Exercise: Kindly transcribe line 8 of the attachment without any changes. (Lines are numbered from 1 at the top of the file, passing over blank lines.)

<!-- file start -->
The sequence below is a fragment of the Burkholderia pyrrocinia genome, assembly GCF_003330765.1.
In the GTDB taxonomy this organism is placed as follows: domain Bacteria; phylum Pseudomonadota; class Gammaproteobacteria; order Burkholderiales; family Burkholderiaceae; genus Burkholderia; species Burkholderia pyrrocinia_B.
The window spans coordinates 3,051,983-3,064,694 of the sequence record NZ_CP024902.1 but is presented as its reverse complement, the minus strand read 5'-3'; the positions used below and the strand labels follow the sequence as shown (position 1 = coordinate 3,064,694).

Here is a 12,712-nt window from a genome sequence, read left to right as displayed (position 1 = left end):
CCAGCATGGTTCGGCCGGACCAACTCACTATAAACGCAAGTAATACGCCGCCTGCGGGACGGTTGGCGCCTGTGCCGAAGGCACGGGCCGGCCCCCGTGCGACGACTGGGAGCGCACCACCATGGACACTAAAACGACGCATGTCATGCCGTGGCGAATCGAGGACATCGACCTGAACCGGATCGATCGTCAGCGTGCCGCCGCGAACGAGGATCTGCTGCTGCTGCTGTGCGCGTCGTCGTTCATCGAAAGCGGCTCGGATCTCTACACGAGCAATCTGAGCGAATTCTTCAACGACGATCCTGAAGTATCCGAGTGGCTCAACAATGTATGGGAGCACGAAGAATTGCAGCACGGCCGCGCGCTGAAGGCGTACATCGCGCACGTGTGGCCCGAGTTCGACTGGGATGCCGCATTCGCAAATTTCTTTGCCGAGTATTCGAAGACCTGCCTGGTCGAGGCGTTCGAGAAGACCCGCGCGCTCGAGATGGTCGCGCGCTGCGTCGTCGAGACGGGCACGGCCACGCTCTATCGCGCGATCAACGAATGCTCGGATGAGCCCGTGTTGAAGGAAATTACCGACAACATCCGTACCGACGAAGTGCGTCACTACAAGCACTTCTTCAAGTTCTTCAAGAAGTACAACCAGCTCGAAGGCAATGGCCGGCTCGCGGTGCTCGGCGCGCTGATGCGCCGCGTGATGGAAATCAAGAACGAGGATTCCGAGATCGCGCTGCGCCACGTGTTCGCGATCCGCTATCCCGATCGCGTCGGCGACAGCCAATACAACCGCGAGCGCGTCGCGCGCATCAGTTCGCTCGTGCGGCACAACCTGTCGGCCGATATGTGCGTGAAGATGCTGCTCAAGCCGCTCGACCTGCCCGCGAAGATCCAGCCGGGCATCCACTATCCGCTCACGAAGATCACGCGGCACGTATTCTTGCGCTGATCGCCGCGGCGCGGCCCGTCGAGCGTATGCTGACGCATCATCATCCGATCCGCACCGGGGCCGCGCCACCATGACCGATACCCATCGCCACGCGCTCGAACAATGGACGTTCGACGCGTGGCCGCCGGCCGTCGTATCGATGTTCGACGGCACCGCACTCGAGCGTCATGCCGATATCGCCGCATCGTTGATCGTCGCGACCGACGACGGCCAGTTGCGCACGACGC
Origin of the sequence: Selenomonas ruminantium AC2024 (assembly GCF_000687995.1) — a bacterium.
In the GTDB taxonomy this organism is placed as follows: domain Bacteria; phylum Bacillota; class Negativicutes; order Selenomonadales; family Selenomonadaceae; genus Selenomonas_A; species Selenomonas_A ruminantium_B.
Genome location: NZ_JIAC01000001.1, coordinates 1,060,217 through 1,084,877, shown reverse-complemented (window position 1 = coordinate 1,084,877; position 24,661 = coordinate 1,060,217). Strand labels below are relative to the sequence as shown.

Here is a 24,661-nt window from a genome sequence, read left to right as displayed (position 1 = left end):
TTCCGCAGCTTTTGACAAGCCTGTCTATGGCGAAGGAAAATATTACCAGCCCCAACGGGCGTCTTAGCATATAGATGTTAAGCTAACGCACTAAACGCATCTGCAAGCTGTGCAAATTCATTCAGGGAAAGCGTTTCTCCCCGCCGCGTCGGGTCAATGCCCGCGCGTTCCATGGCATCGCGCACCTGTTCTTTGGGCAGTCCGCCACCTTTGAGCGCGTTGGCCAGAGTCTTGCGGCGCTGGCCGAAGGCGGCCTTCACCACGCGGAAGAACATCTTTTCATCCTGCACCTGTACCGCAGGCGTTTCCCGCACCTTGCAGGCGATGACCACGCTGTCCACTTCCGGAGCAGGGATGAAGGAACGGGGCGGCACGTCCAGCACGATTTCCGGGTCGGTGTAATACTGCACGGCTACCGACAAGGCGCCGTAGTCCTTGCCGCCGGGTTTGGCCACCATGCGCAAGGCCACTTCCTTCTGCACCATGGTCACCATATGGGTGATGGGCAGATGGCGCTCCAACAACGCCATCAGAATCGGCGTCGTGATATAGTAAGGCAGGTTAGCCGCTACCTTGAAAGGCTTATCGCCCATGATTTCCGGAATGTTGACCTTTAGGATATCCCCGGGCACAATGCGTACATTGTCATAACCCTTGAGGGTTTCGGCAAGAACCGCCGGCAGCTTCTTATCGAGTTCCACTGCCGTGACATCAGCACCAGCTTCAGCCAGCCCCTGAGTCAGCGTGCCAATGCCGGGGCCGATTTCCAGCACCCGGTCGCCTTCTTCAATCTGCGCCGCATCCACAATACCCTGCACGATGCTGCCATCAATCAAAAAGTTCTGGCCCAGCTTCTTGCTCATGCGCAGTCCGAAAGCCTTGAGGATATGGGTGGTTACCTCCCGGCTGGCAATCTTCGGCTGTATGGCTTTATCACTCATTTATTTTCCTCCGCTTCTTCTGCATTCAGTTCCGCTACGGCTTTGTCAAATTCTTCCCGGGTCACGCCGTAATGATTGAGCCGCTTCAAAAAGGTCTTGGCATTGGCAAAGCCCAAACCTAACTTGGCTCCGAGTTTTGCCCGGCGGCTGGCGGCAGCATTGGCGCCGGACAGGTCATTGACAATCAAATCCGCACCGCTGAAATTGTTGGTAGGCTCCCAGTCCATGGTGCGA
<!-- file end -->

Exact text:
Genome location: NZ_JIAC01000001.1, coordinates 1,060,217 through 1,084,877, shown reverse-complemented (window position 1 = coordinate 1,084,877; position 24,661 = coordinate 1,060,217). Strand labels below are relative to the sequence as shown.